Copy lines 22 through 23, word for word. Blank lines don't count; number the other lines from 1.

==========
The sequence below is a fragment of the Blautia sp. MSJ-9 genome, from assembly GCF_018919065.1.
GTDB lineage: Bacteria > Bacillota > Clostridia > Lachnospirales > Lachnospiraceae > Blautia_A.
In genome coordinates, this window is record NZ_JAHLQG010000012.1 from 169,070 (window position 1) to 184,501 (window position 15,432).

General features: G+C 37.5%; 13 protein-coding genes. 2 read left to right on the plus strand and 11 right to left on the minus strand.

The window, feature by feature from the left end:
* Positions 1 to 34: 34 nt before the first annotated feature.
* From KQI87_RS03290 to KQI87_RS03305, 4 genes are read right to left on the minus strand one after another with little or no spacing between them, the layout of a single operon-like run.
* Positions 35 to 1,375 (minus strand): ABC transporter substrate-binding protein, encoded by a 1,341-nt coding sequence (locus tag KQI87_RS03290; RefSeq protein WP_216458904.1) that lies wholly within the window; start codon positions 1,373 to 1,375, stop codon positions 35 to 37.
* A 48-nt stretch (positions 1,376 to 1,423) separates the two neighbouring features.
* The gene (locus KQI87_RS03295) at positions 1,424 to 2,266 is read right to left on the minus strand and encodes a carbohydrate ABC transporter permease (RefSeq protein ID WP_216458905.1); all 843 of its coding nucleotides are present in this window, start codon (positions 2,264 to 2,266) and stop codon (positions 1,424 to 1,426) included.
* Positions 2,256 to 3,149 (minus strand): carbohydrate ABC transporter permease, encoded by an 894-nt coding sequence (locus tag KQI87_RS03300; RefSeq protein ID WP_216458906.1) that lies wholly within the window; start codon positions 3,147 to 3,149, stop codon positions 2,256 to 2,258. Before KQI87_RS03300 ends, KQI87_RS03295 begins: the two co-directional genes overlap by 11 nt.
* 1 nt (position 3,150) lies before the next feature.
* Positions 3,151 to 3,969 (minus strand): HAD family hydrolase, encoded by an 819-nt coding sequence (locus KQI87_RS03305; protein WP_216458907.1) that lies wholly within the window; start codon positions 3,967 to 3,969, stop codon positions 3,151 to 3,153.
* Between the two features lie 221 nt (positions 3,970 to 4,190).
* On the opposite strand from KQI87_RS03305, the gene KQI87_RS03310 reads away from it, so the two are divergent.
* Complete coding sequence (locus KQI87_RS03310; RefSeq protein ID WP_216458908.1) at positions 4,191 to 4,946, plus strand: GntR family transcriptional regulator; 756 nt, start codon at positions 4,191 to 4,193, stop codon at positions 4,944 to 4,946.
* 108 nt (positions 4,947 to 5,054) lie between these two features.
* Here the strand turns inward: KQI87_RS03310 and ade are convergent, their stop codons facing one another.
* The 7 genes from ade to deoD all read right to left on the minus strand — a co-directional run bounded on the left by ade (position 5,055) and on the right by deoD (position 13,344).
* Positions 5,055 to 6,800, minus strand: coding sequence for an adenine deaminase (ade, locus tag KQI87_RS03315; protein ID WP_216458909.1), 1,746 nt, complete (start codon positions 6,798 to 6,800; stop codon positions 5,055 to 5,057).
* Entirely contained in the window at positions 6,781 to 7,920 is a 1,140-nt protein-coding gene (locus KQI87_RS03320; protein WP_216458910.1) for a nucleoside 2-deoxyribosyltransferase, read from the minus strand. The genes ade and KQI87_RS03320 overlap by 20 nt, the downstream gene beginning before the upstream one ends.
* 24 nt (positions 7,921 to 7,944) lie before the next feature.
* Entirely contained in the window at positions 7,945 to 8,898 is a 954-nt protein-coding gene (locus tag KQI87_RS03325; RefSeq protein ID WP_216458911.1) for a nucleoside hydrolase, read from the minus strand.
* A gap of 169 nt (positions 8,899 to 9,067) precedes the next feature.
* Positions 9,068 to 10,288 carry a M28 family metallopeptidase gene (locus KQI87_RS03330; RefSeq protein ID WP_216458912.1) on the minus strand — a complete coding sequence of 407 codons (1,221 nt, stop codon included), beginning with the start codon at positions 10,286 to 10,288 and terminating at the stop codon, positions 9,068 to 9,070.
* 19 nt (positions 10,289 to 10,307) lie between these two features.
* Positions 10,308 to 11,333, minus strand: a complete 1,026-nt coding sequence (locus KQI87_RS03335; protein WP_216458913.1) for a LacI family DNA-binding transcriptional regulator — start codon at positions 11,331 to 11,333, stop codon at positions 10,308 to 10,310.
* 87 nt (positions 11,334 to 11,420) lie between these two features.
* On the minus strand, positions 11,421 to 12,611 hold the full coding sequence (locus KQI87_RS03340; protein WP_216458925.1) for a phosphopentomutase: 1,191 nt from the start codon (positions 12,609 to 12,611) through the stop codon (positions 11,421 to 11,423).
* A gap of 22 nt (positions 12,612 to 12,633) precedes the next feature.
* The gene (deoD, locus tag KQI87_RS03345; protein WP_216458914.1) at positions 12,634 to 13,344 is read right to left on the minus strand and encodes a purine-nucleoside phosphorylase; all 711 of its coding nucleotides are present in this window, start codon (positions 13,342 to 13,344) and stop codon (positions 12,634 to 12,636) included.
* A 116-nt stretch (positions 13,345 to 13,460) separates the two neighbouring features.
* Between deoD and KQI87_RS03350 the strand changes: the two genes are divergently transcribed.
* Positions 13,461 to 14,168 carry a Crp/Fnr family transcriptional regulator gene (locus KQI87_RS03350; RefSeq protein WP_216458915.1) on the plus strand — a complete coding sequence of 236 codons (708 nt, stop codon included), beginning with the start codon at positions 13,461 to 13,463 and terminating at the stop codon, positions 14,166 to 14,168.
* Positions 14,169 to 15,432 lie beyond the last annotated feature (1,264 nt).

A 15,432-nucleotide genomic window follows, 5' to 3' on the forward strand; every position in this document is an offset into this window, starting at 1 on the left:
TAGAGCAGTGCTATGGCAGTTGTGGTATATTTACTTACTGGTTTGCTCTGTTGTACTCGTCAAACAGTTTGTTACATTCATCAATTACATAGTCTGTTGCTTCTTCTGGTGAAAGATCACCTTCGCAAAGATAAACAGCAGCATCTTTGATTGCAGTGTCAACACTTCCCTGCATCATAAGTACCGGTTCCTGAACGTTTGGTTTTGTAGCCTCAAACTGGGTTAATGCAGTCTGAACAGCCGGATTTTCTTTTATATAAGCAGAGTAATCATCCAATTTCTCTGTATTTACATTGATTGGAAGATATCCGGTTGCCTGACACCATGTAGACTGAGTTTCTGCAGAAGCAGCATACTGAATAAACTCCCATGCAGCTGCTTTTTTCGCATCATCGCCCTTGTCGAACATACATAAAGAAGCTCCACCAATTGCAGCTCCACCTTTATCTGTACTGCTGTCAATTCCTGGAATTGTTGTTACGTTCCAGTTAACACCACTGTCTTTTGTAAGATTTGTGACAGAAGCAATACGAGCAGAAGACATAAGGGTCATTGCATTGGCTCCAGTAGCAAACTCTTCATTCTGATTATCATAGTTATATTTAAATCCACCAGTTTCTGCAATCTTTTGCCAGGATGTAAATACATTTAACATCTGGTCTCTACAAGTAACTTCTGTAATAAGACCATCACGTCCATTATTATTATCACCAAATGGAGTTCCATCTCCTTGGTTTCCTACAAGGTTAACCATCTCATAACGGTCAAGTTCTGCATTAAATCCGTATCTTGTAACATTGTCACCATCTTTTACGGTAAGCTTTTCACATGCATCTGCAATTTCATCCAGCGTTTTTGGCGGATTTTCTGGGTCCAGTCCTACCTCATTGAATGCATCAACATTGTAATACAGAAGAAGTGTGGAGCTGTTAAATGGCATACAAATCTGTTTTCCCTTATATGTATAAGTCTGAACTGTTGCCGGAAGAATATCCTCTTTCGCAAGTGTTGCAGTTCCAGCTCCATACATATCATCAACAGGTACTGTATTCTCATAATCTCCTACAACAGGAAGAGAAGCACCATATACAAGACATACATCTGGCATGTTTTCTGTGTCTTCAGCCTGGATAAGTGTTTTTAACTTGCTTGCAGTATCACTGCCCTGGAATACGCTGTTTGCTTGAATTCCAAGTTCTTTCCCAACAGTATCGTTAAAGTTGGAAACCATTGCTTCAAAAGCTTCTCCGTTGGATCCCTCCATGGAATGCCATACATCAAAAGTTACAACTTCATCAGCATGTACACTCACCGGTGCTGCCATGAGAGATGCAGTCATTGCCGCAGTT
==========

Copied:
* 24 nt (positions 7,921 to 7,944) lie before the next feature.
* Entirely contained in the window at positions 7,945 to 8,898 is a 954-nt protein-coding gene (locus tag KQI87_RS03325; RefSeq protein ID WP_216458911.1) for a nucleoside hydrolase, read from the minus strand.